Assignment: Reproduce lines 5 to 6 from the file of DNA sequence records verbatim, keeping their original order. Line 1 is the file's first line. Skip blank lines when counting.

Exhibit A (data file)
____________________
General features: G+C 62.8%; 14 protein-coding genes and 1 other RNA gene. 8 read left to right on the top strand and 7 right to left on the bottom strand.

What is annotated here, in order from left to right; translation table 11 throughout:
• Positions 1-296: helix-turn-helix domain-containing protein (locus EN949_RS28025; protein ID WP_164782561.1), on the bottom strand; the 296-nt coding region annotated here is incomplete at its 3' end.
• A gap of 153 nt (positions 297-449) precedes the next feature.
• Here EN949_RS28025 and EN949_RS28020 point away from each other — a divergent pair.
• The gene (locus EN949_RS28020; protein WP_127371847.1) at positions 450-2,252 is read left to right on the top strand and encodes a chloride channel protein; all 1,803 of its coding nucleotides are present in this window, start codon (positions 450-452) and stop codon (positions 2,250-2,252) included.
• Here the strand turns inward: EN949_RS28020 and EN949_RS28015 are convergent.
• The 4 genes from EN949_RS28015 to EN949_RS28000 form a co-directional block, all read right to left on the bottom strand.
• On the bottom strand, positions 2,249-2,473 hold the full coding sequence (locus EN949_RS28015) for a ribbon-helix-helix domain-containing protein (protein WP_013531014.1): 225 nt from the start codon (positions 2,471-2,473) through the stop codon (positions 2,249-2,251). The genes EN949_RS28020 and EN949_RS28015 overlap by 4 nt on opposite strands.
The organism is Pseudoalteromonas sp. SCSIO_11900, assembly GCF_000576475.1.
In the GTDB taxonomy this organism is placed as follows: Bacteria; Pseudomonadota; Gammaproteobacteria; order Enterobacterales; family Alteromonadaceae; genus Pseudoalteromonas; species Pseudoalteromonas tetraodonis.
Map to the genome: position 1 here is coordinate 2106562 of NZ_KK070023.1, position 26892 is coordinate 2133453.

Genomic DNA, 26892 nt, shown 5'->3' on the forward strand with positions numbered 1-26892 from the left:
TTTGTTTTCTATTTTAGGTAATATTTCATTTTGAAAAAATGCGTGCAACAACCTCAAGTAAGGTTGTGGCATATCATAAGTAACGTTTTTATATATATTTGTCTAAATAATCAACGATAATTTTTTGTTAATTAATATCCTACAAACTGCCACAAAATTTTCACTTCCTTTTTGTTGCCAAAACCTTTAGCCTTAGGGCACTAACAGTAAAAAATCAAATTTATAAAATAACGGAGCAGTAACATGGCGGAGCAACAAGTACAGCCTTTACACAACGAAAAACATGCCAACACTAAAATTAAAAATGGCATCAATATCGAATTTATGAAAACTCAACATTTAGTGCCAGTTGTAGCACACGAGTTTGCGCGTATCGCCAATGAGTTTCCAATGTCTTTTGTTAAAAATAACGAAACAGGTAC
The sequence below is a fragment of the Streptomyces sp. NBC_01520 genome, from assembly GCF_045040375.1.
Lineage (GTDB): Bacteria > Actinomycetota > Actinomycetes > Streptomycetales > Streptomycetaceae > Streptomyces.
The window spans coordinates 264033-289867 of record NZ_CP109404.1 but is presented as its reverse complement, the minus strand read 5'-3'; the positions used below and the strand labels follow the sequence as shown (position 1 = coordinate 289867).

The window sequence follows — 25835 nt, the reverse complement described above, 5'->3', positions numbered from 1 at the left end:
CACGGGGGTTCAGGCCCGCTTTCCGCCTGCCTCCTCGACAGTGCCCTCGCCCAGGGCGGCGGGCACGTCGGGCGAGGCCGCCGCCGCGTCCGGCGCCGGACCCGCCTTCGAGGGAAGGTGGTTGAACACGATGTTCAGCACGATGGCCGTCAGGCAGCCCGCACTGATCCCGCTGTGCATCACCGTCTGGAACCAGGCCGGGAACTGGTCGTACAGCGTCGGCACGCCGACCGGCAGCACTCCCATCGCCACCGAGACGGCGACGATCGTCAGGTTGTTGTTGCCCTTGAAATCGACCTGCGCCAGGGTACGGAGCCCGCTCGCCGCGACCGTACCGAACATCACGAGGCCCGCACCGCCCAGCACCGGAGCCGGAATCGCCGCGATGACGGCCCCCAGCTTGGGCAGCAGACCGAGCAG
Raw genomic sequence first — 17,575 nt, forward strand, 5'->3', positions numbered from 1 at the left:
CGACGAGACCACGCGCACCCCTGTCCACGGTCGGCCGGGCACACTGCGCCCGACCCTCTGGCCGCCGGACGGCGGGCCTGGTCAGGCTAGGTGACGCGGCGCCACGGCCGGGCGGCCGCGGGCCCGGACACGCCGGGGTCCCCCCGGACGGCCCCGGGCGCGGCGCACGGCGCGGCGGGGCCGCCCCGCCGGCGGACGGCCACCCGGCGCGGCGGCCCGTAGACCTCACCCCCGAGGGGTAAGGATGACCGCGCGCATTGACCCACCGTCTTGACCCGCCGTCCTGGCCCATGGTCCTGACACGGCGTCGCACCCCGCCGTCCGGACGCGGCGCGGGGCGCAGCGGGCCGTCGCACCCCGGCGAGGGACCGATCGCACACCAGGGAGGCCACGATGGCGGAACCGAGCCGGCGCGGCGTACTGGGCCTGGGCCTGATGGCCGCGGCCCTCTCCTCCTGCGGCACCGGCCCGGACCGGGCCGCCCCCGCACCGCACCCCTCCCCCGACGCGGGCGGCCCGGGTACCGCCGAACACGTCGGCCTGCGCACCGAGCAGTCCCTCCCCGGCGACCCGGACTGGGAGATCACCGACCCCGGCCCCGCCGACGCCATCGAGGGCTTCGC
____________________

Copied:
• Here EN949_RS28025 and EN949_RS28020 point away from each other — a divergent pair.
• The gene (locus EN949_RS28020; protein WP_127371847.1) at positions 450-2,252 is read left to right on the top strand and encodes a chloride channel protein; all 1,803 of its coding nucleotides are present in this window, start codon (positions 450-452) and stop codon (positions 2,250-2,252) included.